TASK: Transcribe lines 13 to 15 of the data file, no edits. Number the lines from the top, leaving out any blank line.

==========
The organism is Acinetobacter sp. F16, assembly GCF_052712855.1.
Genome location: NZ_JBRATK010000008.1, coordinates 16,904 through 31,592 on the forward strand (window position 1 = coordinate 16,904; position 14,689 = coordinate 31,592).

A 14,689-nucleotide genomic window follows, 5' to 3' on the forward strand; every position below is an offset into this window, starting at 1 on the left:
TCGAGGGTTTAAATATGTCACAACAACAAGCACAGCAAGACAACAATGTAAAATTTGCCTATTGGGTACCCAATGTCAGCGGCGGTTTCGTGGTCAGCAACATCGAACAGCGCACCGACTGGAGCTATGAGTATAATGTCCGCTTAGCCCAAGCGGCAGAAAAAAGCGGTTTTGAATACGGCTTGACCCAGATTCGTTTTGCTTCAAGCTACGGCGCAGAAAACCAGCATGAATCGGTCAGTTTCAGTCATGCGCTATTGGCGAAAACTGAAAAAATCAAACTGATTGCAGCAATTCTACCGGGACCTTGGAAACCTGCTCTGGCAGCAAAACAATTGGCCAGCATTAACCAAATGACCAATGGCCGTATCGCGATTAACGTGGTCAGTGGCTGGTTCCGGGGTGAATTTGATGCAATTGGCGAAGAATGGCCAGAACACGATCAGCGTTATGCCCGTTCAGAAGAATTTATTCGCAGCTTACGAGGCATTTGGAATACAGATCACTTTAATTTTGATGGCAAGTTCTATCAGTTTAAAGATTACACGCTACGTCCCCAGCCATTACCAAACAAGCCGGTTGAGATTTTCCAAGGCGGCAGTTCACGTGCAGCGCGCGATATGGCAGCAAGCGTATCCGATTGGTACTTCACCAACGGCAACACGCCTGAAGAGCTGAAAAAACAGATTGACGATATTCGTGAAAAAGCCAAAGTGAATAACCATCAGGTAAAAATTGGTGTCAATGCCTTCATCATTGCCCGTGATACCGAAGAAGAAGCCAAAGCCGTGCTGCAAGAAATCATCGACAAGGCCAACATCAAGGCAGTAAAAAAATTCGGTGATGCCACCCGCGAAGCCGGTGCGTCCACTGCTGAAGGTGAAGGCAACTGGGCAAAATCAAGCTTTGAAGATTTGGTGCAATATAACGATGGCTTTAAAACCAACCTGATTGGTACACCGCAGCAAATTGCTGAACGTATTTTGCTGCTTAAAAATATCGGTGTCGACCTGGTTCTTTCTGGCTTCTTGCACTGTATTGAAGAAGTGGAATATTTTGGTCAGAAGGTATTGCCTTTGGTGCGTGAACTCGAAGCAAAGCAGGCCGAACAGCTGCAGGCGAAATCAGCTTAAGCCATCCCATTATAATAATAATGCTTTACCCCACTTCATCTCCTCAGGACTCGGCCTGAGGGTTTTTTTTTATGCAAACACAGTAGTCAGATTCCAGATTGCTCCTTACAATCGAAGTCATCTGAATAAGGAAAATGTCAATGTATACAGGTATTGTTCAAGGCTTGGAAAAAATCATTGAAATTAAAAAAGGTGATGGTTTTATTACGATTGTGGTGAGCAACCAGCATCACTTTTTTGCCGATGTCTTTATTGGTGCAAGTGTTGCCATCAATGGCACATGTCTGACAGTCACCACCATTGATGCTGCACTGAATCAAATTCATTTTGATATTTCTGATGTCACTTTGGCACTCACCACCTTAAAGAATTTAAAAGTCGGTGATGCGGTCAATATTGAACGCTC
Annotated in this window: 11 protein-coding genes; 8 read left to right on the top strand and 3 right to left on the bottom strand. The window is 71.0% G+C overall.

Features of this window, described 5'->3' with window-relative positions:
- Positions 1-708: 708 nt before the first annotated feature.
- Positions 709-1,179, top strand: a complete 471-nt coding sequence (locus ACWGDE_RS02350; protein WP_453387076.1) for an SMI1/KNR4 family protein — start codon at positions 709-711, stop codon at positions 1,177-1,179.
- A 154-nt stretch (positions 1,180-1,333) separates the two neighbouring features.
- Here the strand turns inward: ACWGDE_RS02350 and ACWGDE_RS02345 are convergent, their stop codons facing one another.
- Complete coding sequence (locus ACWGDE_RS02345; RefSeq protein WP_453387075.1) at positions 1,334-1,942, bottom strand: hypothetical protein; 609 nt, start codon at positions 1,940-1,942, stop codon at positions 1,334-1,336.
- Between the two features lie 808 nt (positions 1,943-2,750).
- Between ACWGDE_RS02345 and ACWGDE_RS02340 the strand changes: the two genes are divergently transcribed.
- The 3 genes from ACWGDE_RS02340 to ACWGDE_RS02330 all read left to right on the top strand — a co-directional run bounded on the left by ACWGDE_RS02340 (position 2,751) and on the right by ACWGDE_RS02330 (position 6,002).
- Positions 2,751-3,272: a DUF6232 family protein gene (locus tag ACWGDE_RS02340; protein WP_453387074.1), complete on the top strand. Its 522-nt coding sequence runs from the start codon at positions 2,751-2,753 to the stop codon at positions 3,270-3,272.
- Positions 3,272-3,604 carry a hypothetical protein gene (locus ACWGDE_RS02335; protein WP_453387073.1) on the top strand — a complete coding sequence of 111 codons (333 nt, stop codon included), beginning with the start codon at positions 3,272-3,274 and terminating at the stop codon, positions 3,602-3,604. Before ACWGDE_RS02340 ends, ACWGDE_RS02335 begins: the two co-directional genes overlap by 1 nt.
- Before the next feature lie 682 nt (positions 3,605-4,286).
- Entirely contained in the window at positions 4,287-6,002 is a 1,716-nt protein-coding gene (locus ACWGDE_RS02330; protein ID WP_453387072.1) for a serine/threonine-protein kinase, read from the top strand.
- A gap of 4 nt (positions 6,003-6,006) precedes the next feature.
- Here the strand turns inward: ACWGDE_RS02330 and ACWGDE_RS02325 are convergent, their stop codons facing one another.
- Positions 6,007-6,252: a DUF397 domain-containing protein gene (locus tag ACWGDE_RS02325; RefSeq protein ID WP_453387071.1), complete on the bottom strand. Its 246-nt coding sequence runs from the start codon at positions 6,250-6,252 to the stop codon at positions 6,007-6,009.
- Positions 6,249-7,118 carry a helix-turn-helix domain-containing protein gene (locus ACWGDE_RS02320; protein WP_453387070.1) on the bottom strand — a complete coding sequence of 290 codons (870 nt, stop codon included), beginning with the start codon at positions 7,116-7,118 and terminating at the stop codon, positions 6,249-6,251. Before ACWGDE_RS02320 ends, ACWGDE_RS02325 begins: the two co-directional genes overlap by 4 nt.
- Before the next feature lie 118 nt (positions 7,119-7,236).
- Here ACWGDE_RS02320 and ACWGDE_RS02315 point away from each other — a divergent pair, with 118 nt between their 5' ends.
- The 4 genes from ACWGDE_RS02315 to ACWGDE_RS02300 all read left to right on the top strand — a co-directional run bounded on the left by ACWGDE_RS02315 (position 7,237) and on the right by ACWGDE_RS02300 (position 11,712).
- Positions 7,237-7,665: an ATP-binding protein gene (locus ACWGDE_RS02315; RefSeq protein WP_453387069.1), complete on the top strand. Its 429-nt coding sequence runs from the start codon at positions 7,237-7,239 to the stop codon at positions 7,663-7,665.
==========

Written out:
- Between ACWGDE_RS02345 and ACWGDE_RS02340 the strand changes: the two genes are divergently transcribed.
- The 3 genes from ACWGDE_RS02340 to ACWGDE_RS02330 all read left to right on the top strand — a co-directional run bounded on the left by ACWGDE_RS02340 (position 2,751) and on the right by ACWGDE_RS02330 (position 6,002).
- Positions 2,751-3,272: a DUF6232 family protein gene (locus tag ACWGDE_RS02340; protein WP_453387074.1), complete on the top strand. Its 522-nt coding sequence runs from the start codon at positions 2,751-2,753 to the stop codon at positions 3,270-3,272.